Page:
Brinsley Le Poer Trench, 8th Earl of Clancarty

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William Francis Brinsley Le Poer Trench, 8th Earl of Clancarty, 7th Marquess of Heusden (18 September 1911 – 18 May 1995) was a prominent ufologist.[1] He was an Irish peer, as well as a nobleman in the Dutch nobility.


He was the fifth son of William Frederick Le Poer Trench, 5th Earl of Clancarty by Mary Gwatkin Ellis. He had four older half-brothers born to the 5th Earl's first wife, Isabel Maud Penrice Bilton, the actress known as Belle Bilton, who died of cancer in 1906. Brinsley was educated at the Pangbourne Nautical College.

From 1956 to 1959 Clancarty edited the Flying Saucer Review and founded the International Unidentified Object Observer Corps. He also found employment selling advertising space for a gardening magazine housed opposite Waterloo Station.

In 1967, he founded Contact International and served as its first president. He also served as vice-president of the British UFO Research Association (BUFORA). Clancarty was an honorary life member of the now defunct Ancient Astronauts Society which supported the ideas put forward by Erich von Däniken in his 1968 book Chariots of the Gods?.

In 1975 he succeeded to the earldom on the death of his half-brother, giving him a seat in the British Parliament. He used his new position to found a UFO Study Group at the House of Lords, introducing Flying Saucer Review to its library and pushing for the declassification of UFO data.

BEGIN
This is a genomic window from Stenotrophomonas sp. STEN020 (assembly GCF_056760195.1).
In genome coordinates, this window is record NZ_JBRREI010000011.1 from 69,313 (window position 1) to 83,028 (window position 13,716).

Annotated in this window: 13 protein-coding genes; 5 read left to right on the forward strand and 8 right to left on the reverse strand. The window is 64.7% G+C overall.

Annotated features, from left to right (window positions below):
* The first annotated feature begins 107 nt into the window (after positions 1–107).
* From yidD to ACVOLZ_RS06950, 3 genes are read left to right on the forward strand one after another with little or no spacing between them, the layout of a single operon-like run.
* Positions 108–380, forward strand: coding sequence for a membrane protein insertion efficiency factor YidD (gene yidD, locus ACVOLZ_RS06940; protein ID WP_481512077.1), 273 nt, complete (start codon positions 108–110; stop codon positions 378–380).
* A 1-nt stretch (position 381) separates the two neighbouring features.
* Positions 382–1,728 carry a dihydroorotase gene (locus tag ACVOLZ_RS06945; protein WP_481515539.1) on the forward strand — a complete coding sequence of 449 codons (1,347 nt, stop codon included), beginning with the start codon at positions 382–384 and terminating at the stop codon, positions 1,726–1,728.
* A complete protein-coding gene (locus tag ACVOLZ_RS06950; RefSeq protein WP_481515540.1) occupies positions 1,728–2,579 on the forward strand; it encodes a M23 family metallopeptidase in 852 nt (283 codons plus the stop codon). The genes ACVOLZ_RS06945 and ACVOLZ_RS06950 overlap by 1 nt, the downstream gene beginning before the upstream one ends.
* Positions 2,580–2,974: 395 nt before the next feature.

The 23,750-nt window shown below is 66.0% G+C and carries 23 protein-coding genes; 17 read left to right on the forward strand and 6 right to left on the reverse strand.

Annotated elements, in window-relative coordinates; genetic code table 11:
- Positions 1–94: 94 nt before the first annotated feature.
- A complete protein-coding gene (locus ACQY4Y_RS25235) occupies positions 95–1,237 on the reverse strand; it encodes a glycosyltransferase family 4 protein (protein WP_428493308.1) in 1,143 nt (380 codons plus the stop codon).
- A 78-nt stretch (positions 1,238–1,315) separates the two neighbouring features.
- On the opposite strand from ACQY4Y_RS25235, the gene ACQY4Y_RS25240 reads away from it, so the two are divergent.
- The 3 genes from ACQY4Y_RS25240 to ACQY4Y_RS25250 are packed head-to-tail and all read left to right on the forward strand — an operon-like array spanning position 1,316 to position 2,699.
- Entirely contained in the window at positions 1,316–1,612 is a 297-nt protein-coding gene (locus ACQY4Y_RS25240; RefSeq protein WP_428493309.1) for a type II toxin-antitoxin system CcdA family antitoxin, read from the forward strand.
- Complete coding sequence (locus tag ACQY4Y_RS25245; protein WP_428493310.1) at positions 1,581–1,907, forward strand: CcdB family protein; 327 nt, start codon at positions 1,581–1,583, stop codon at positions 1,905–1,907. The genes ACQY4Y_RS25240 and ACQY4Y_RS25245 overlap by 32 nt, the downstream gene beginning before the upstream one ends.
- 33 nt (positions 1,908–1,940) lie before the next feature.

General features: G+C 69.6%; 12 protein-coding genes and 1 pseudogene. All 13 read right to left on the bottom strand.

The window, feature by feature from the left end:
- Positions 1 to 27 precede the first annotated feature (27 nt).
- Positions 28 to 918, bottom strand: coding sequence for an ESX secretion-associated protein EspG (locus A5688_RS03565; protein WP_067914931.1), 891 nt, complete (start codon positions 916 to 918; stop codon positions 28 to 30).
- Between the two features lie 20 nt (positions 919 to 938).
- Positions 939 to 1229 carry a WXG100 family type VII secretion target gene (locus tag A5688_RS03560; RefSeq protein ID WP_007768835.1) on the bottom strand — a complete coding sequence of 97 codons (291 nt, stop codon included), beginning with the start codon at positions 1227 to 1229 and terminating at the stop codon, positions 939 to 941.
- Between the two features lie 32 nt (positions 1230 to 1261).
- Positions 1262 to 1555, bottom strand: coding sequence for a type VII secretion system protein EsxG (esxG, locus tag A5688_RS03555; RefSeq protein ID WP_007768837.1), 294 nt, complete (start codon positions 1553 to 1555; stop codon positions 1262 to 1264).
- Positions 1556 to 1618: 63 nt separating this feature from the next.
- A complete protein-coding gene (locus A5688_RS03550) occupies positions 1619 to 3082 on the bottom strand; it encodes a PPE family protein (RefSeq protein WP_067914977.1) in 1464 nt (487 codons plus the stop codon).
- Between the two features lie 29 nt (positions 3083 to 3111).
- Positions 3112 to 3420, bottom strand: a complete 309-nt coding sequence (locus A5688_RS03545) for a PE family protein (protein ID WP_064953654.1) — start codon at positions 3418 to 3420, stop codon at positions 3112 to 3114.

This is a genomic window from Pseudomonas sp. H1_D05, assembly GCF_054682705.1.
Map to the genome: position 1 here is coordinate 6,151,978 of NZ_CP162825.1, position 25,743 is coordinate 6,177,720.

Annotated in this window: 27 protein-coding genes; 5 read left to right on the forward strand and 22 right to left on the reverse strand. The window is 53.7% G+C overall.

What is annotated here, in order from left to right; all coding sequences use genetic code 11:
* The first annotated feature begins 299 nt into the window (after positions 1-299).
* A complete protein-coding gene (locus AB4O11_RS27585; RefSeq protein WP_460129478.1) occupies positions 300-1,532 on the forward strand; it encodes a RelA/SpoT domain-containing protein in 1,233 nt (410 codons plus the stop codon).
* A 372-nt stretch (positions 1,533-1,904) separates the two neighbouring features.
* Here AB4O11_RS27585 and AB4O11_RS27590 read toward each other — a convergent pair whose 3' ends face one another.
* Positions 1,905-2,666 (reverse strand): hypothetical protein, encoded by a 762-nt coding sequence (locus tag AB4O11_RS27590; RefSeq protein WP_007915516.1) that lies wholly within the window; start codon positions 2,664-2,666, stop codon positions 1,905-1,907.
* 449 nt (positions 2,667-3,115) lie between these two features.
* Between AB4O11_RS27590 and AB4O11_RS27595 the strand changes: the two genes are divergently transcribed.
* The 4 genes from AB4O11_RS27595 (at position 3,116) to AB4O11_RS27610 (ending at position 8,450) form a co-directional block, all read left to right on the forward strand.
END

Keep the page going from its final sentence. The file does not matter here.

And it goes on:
Four years later he organised a celebrated debate in the House of Lords on UFOs which attracted many speeches on both sides of the question. In one debate, Lord Strabolgi, for the Government, declared that there was nothing to convince him that any alien spacecraft had ever visited the Earth.

Private life[edit]

Clancarty married first, in 1940, Diana (1919–1999), daughter of Sir William Younger, Bt. This marriage was dissolved in 1947. He married secondly, in 1961, Mrs Wilma Belknap (née Vermilyea) (1915–1995) and that marriage was dissolved in 1969. His third marriage was in 1974, to Mrs Mildred Allewyn Spong (née Bensusan) (1895–1975). She died in 1975 but Clancarty remarried a fourth time, in 1976, to Mrs May Beasley (née Radonicich) (1904–2003).

He lived most of his life in South Kensington and died in Bexhill-on-Sea in 1995, leaving his extensive collection of papers to Contact International.

He was succeeded to the earldom by his nephew Nicholas Le Poer Trench (b. 1952).

Hollow earth[edit]

Trench was a firm believer in flying saucers. He soundly dismissed the idea of a hollow earth.

Perhaps his greatest contribution to the search for truth was his personal demonstration of open-mindedness. As an example for closed-minded skeptics there is no equal.

In 1966 Trench left no doubt as to his feeling about the possibility of a hollow planet. He thought the whole idea was ridiculous. As he explained in his book The Flying Saucer Story (1966): " …A theory that purports to have been advanced seriously by a few writers on the flying saucer subject is the claim that saucers may come from the interior of the earth!

" … It’s interesting how those not mentally equipped to deal with abstracts and are not on speaking terms with the unconscious or alternate brain lobes, always have a psychological need to invent something ‘real’ that exists in an ‘interior’. The fact that we already know the conditions making up the interior of our earth makes no difference.